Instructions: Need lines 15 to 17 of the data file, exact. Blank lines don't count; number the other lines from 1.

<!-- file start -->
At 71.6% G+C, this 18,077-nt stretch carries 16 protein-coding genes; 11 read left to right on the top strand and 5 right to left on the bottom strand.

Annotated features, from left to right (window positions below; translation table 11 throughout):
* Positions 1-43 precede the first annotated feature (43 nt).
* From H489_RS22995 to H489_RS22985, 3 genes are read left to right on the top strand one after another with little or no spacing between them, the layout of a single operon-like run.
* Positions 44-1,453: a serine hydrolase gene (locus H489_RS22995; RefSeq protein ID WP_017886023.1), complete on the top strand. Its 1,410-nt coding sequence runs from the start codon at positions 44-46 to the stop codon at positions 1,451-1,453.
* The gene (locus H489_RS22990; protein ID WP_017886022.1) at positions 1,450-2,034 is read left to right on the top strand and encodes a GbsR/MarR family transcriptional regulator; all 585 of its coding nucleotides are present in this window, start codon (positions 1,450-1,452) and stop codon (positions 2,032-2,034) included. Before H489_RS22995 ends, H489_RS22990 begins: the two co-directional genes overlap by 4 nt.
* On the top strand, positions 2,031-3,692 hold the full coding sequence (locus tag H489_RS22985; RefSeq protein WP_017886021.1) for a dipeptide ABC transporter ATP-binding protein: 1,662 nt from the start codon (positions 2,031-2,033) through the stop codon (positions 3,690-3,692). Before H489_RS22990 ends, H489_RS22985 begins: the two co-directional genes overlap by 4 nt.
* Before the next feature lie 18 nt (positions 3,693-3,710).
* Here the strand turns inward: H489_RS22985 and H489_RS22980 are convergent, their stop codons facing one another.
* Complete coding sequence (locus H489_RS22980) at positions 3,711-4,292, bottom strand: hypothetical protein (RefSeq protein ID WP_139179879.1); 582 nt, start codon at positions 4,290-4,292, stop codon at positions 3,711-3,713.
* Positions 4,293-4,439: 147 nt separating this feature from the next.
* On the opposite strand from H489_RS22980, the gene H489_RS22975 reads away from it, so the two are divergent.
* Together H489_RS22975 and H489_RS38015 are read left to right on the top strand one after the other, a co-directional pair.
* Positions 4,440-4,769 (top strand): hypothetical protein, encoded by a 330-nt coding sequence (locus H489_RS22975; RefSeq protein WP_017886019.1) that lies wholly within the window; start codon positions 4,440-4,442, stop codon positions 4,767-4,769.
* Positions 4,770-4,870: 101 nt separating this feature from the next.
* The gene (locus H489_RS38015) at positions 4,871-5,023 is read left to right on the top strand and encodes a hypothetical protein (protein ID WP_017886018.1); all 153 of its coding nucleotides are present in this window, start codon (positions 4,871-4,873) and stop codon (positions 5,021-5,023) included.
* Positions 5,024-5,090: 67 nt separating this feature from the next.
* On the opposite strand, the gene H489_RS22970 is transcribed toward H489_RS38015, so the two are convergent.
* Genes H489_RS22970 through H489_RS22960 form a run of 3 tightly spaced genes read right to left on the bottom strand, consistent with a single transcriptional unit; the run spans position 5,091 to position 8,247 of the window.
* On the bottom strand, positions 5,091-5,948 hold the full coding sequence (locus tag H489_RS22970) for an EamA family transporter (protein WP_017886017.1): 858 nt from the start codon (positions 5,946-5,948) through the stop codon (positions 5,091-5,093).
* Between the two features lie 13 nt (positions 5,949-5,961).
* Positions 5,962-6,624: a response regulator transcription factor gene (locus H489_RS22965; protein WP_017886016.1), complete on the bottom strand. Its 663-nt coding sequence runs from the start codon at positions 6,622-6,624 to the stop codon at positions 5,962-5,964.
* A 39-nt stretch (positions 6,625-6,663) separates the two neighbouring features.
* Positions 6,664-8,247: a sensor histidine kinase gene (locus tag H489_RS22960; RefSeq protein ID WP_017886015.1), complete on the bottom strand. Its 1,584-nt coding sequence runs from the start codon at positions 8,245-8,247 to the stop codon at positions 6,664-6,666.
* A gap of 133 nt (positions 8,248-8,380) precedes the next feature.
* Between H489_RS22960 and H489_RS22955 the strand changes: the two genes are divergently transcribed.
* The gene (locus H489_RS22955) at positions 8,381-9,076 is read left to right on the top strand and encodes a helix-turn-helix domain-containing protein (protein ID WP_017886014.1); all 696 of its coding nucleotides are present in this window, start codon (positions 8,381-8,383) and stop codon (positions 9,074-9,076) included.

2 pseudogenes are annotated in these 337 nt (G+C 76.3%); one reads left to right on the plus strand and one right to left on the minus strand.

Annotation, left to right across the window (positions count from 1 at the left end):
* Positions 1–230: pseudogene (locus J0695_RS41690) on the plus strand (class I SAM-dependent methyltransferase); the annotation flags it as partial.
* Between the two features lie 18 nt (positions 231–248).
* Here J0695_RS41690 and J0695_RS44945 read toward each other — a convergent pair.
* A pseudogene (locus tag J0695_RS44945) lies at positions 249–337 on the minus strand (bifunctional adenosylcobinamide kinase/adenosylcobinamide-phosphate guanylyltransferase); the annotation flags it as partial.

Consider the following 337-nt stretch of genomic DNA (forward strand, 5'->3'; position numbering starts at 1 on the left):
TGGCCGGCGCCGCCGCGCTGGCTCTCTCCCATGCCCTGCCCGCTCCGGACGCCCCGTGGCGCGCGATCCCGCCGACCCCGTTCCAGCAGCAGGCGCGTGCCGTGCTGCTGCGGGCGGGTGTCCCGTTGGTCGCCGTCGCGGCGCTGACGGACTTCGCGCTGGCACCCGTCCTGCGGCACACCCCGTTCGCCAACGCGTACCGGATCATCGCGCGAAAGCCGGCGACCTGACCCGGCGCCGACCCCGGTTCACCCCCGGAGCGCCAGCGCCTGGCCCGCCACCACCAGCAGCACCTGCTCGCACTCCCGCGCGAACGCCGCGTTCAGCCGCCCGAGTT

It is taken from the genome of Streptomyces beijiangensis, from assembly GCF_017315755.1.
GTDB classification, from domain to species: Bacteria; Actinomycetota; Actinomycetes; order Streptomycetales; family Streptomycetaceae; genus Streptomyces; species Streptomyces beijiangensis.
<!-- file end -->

* Positions 4,770-4,870: 101 nt separating this feature from the next.
* The gene (locus H489_RS38015) at positions 4,871-5,023 is read left to right on the top strand and encodes a hypothetical protein (protein ID WP_017886018.1); all 153 of its coding nucleotides are present in this window, start codon (positions 4,871-4,873) and stop codon (positions 5,021-5,023) included.
* Positions 5,024-5,090: 67 nt separating this feature from the next.